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A Brief History of Probiotics vs Prebiotics
The concept of today’s well-known probiotic is one that began to circulate in the early 1900s, after Nobel laureate and “father of probiotics”, Elie Metchnikoff, started researching whether or not the consumption of microorganisms could promote general health and well-being in the population.
This proposal, which was totally unique at the time, ended up spurring decades of research. In fact, scientists and doctors today are still looking into the ways in which probiotics may be helpful for the overall health and well-being of the human body.
Prebiotics first started on the scientific and health scene as a term for those non-digestible compounds that work to stimulate the growth or activity of bacteria. They were identified in 1995 by Marcel Roberfroid, and like probiotics, help stimulate good bacteria growth. The definition of prebiotics has grown and changed throughout the years; it started as a reference to:
“non-digestible food ingredients that were beneficial to the host through their selective stimulation of specific bacteria within the colon”.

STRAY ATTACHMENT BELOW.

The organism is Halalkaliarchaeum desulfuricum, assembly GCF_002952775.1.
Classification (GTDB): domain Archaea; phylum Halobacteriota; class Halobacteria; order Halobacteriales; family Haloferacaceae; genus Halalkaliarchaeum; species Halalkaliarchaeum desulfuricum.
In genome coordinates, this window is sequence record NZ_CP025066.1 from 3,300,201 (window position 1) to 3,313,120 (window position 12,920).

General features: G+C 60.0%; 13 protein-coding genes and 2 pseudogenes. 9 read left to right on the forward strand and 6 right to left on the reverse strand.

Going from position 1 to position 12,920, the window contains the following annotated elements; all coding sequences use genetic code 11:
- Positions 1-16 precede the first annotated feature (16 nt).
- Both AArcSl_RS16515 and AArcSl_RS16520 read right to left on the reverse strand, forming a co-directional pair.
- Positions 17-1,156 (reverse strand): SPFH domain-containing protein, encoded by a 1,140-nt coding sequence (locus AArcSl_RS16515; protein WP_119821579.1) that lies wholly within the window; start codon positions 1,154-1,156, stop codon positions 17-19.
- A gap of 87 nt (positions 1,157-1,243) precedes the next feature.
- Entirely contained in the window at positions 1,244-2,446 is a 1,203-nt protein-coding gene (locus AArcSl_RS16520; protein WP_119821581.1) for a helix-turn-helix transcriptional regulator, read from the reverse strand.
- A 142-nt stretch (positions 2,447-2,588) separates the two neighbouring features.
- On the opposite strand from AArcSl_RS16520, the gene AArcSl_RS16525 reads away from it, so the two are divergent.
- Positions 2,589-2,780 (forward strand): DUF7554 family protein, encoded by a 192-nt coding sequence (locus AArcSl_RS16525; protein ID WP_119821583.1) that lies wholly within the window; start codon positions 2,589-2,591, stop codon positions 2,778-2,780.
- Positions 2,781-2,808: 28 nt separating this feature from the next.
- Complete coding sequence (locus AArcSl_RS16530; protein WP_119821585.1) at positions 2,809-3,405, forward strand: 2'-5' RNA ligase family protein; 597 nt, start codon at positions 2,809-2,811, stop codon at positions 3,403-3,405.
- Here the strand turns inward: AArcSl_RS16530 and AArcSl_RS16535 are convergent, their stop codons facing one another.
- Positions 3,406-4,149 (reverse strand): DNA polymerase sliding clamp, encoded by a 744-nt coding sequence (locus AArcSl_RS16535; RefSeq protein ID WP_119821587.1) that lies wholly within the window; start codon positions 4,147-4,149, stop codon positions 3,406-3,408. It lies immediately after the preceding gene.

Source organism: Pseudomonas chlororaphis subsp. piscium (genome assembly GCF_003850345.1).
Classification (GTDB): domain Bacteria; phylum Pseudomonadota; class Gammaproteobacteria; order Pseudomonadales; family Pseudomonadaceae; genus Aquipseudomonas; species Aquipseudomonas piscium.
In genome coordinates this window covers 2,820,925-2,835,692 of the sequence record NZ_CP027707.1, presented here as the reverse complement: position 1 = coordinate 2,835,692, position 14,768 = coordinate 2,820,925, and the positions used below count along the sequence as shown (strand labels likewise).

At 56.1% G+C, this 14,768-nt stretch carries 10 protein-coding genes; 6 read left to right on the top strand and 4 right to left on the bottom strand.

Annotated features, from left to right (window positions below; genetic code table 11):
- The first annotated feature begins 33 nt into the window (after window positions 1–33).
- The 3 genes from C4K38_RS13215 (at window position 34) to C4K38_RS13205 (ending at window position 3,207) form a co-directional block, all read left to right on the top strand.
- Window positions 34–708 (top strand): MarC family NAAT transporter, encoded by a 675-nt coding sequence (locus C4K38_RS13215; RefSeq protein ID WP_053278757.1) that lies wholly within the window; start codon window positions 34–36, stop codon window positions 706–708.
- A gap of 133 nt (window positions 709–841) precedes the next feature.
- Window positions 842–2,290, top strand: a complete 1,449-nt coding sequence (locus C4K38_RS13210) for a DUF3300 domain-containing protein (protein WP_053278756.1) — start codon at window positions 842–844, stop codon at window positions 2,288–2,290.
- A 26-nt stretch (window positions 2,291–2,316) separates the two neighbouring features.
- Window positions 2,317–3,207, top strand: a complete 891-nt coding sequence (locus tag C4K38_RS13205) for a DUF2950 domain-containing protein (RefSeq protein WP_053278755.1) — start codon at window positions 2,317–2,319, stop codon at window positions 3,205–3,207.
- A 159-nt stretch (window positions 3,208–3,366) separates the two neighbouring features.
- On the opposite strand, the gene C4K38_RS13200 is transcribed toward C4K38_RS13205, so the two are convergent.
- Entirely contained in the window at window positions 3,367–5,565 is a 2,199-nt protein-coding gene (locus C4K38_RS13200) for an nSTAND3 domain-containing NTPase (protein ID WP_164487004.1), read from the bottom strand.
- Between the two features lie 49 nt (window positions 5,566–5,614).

Today, however, the International Scientific Association for Probiotics and Prebiotics has produced a new working definition:
“A substrate that is selectively used by a host microorganism to produce a health benefit”.
The Importance Of Gut Health
When working towards a healthy diet and for overall well-being, it’s important that the gut and digestive system as a whole isn’t overlooked. As noted by Dr. Ruairi Robertson, the gut is home to what is collectively known as the microbiome (some scientists call this the microbiota).
This microbiome (or microbiota) includes both the good and bad bacteria and other microorganisms that can be found in the human body – and of course, is generally positively affected by the use of probiotics and prebiotics.
These kinds of microorganisms are incredibly important to maintain, given that they support good digestive function. However, there are more than just a few reasons why you may want to ensure gut health, including immune system support, heart health, weight, and more.
Can Probiotics Benefit Me?
It’s thought that without the many intricacies of the gut microbiome, it’d be hard for human life to survive. In fact, babies are exposed to microbes as early as within the womb – we are never without microbes in our daily lives.
Throughout life, as you come into contact with more and more of the outside world, this tiny microbiome starts to grow, getting more and more complex as years go by. This means that the microbiome itself starts gaining different types of bacteria, which is thought to be an overall positive when it comes to gut health.